RE: what a deal
By michael67 on 3/16/2013 11:07:37 AM , Rating: 2
So you blame him for taking the cheapest solution for his daily commute needs?

And there i was thinking that if people follow there own interest, its best for the marked.

ps. i drive a Think City, and do the same thing as he dose, charge it for free at work.

And as the car is almost maintenance free, it just cost me what i paid for it to drive, and that was secondhand $6000.


RE: what a deal
By EricMartello on 3/15/2013 4:02:21 PM , Rating: 1
quote:
Let me give you my actual money numbers. I'm leasing one for $233/mo. Most of the time I charge at work (don't even bother to plug in at home). My old car was costing me on average about $200/mo in gasoline (not counting maintenance and repairs).


Following this logic you may as well park your gas-powered car at work and siphon gas out of other peoples' tanks. That way you won't have to bother paying for gas at the pump.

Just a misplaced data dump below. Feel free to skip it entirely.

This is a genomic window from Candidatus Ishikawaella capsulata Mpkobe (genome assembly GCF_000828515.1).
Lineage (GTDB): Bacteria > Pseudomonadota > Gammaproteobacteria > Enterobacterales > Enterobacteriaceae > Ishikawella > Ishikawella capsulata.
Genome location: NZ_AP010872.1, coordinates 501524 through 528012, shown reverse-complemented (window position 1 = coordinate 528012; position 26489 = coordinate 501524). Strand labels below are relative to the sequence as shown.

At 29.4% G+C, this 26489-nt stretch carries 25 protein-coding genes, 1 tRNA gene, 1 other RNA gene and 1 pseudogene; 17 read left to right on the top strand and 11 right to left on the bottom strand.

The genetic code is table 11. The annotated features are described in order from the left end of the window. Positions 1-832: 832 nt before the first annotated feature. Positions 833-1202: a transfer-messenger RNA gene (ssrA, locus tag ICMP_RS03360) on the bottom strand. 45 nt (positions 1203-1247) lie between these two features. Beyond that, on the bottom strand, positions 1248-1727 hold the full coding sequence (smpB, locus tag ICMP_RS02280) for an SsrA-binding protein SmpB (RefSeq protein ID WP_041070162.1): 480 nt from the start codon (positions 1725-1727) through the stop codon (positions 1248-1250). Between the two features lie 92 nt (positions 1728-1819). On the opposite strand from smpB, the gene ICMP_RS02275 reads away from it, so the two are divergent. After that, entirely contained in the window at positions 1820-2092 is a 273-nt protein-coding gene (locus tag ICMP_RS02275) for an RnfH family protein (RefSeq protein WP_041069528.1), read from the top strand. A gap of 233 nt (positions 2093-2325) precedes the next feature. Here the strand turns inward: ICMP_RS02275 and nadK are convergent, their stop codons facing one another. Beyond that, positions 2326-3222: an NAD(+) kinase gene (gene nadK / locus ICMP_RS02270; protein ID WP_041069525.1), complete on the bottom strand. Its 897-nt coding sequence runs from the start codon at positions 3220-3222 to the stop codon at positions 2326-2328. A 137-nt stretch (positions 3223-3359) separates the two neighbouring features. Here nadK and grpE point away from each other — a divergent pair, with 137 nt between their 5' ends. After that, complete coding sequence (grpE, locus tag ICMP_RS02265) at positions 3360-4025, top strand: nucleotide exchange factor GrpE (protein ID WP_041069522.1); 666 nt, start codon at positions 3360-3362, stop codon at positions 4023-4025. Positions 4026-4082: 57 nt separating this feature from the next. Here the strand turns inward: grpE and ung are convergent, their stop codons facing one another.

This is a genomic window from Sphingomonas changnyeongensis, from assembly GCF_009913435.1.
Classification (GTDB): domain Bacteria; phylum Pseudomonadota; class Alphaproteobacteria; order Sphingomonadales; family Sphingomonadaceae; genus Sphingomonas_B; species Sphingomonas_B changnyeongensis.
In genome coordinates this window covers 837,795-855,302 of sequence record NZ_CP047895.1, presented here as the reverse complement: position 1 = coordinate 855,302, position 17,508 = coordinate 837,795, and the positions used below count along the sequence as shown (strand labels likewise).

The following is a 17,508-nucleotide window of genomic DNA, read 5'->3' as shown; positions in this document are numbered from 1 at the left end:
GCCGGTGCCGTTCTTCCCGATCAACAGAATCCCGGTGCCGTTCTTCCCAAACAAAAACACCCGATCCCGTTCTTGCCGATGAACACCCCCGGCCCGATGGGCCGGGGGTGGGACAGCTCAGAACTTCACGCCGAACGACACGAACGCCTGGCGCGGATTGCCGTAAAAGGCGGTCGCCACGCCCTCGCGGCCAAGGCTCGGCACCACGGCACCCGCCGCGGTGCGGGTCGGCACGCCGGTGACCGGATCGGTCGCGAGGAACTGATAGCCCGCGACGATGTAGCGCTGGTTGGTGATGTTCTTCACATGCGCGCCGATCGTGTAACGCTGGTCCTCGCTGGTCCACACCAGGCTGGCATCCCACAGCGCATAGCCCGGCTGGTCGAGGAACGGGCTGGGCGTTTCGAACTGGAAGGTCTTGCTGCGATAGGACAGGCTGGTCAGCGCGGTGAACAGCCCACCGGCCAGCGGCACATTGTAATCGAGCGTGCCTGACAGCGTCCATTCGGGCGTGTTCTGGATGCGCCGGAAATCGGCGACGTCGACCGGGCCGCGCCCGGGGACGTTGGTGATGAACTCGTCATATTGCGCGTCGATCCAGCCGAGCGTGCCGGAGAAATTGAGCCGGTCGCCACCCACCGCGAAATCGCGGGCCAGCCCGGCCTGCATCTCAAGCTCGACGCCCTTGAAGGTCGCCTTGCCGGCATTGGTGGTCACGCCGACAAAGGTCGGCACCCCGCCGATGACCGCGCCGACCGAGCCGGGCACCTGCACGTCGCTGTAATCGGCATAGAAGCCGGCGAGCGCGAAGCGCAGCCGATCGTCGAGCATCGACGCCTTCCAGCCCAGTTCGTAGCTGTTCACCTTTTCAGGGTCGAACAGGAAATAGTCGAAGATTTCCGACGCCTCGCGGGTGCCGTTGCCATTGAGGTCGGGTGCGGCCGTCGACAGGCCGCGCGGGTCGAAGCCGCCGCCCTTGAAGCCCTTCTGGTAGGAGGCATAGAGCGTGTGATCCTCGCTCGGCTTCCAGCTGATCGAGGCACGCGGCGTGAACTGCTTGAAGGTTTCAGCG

quote:
So I'm effectively driving around a new car for $33/mo not including my state tax benefits and free access to toll roads.


Your tax benefits are another person's liability.

So let's recount what you've stated so far:

- You are stealing electricity from your place of employment to avoid paying for it yourself.

- You are stealing from society to subsidize a highly impractical mode of transportation.

- You publicly admit to driving one of the ugliest cars currently in production.

quote:
Go ahead and hate the tax/toll benefits, but they exist, so you might as well use them.


Great logic. Ignore the detrimental effect these handouts are having on our country and industry...as long as you can get your slice of the pie everyone else can go to hell.


"It's okay. The scenarios aren't that clear. But it's good looking. [Steve Jobs] does good design, and [the iPad] is absolutely a good example of that." -- Bill Gates on the Apple iPad